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Mindanao is home to the Philippines’ biggest mines and agricultural plantations. It is also the bailiwick of Duterte and his daughter, incumbent vice-president Sara Duterte-Carpio, while current Senate president, Juan Miguel Zubiri, also hails from the island. This could ensure political support for the project.

Marcos Jnr also pledged to “build upon already existing lines” by modernising them. One example is the PNR South Long Haul project, an intercity rail line linking Manila with the southern Tagalog and Bicol regions in the main island of Luzon.

The line, which was expanded in the late 1970s during Marcos Snr’s time, has since suffered from neglect and disrepair. Days before Duterte left office, he launched the 44km PNR Lucena-San Pablo commuter railway, a vital cog in the longer 565km rail project which Marcos Jnr is expected to continue as part of efforts to revitalise connectivity in southern Luzon.

The third project, the Subic-Clark cargo railway, is a vital piece that would link bustling economic hubs in central Luzon. Subic has a port facing the West Philippine Sea, while Clark hosts an international airport that serves as an alternative to the congested Manila airport.

A construction site of the East Coast Rail Link project in Pahang, Malaysia in July 2022. Photo: Xinhua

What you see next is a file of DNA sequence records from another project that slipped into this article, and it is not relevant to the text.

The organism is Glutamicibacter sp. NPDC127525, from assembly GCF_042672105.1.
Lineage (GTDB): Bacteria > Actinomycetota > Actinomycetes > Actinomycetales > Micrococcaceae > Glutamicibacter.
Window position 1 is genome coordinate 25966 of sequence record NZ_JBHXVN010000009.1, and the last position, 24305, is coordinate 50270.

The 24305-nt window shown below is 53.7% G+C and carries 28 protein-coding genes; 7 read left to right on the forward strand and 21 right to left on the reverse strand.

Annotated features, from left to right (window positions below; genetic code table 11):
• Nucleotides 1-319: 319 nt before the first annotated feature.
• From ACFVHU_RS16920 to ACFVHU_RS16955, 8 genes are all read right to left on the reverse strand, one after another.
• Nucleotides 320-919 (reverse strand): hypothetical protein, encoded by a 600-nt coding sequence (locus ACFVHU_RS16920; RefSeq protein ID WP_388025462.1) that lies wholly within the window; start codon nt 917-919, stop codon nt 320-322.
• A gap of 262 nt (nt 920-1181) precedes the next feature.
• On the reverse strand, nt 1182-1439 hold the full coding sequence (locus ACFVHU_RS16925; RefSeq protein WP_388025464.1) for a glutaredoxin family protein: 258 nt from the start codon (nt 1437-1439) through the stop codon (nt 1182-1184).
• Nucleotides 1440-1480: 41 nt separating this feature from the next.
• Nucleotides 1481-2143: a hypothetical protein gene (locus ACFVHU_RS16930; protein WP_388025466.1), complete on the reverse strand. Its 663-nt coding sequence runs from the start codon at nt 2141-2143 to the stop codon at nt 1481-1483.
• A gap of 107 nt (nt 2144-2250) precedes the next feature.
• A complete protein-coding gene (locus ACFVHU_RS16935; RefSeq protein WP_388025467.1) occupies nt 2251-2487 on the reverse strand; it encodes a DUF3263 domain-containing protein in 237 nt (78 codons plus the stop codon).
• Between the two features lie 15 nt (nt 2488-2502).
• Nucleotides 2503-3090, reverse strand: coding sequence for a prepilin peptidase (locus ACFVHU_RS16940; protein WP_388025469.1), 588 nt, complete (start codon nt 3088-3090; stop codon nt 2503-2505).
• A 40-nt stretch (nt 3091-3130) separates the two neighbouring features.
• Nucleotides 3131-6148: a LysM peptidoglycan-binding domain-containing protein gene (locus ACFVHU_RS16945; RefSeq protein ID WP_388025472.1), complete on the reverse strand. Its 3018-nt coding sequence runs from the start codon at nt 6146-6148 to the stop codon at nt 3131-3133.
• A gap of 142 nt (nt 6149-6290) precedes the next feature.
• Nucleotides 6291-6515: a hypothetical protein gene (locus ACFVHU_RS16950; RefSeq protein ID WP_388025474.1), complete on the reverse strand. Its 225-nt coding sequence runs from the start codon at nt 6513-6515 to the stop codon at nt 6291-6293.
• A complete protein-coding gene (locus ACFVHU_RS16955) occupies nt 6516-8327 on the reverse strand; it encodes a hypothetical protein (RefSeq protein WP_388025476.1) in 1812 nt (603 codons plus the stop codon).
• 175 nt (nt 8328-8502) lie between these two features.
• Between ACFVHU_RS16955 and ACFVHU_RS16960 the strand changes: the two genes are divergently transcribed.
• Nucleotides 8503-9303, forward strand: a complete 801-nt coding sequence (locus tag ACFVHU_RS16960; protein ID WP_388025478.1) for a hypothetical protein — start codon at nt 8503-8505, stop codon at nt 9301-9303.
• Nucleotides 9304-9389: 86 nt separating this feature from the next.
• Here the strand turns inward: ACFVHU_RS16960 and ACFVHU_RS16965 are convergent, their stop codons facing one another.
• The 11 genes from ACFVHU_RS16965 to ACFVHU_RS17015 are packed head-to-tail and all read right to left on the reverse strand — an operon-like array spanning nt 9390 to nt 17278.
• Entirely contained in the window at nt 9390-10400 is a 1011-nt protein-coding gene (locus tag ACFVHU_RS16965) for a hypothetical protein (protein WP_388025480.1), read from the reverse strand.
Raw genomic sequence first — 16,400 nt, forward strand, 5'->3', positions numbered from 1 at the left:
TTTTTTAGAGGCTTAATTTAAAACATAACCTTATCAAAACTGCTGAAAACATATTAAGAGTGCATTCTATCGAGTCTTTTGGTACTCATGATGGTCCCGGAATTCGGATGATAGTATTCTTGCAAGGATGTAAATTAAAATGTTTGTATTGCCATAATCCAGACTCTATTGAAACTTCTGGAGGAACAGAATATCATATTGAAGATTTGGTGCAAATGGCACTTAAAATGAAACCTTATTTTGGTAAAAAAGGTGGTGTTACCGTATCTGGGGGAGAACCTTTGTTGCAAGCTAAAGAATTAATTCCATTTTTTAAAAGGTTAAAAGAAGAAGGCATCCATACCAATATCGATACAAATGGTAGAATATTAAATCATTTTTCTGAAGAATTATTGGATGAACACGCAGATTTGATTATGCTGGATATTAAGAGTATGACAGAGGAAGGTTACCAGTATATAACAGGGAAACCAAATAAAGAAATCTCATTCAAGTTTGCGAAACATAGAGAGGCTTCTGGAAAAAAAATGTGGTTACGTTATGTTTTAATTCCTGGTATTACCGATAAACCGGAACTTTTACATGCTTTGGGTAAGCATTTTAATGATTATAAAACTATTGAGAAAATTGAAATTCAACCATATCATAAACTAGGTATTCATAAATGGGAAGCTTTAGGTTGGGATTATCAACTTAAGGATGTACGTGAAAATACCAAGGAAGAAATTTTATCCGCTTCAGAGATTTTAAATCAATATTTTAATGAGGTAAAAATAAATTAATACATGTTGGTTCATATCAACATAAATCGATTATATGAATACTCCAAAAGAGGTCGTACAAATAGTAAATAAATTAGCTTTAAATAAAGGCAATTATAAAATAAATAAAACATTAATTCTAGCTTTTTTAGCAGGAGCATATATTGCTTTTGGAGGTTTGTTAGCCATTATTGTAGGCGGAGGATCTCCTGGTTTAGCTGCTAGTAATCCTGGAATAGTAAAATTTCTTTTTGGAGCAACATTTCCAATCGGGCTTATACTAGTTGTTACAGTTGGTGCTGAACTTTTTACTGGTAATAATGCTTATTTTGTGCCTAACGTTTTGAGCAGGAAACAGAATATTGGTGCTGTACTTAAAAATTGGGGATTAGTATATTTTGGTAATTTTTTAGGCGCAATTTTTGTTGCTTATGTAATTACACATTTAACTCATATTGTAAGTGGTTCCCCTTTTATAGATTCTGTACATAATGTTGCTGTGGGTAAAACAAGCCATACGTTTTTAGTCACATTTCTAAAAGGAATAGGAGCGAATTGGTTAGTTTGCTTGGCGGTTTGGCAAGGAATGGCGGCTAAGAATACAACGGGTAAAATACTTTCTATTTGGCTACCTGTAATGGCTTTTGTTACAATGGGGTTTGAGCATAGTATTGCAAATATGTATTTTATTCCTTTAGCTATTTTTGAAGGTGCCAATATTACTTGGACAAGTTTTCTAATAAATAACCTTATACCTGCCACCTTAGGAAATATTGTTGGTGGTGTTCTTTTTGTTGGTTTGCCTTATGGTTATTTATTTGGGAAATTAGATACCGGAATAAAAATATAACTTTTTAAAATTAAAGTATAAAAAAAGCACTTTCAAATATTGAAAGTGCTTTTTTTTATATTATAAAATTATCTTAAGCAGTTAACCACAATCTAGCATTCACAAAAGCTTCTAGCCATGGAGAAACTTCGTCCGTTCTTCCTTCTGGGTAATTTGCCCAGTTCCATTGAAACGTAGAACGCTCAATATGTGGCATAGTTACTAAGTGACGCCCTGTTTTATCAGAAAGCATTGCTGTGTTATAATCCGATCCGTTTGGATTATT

China has the world’s longest high-speed railway network and has experience building rail lines in challenging landscapes and climes. Partnership in this space can benefit the Philippines, which can look to Beijing’s projects in Southeast Asia for reference.

Last year, China delivered Vietnam’s first metro line and Laos’ first high-speed railway (HSR). It is also building the Jakarta-Bandung HSR in Indonesia, expected to run next year, and Malaysia’s East Coast Rail Link. Thailand’s Bangkok-Nong Khai HSR project could also hook with the recently completed Chinese-built Laotian railway through the Lao capital Vientiane.

The Philippine rail projects will largely be financed through loans from Chinese lending institutions, such as China Exim Bank, which will bankroll 85 per cent of the 142-billion pesos (US$2.53 billion) PNR South Long Haul scheme. Chinese firms including China Railway Design Corporation have also been tasked to be project consultants for the Mindanao rail link.

However, security concerns and limited experience working with China in public works could prove to be hurdles for Manila, while critics have also raised concerns about the influence Beijing may wield on account of its huge investments.

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The three railway projects are not China’s first foray in the Philippines. In 2003, Beijing offered to build the Northrail that would link Manila with central Luzon, beginning with a leg to Malolos City in Bulacan. Back then, it was touted as the biggest Chinese-funded project in Southeast Asia.

But the undertaking was scuttled by the succeeding administration, making the country uninviting to Chinese investors for a time. It took 16 years before a substitute project, the North-South Commuter Railway, broke ground, although it would not be operational until 2025.

The Philippines thus passed the chance to have a critical transport corridor sooner. The outcome of renewed talks could decide whether it would miss the train again.

Lucio Blanco Pitlo III is a research fellow at the Asia-Pacific Pathways to Progress Foundation and a member of the Board of Directors of the Philippine Association for Chinese Studies.